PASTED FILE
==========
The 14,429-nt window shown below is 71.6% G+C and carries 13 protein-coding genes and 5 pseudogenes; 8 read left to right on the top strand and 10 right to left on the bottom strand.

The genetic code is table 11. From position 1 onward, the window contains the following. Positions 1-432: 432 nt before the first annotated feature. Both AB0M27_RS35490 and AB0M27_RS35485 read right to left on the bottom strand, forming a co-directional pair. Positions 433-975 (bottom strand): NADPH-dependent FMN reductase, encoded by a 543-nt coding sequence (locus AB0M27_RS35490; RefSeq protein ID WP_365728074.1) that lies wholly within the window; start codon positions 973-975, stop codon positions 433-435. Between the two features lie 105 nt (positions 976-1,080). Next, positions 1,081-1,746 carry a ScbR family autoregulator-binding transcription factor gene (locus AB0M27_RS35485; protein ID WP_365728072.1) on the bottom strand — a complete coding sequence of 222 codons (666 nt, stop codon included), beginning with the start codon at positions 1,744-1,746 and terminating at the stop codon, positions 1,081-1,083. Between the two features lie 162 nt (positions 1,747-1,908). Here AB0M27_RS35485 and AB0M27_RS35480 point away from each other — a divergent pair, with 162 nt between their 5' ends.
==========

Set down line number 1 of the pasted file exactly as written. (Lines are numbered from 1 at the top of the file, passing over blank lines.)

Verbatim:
The 14,429-nt window shown below is 71.6% G+C and carries 13 protein-coding genes and 5 pseudogenes; 8 read left to right on the top strand and 10 right to left on the bottom strand.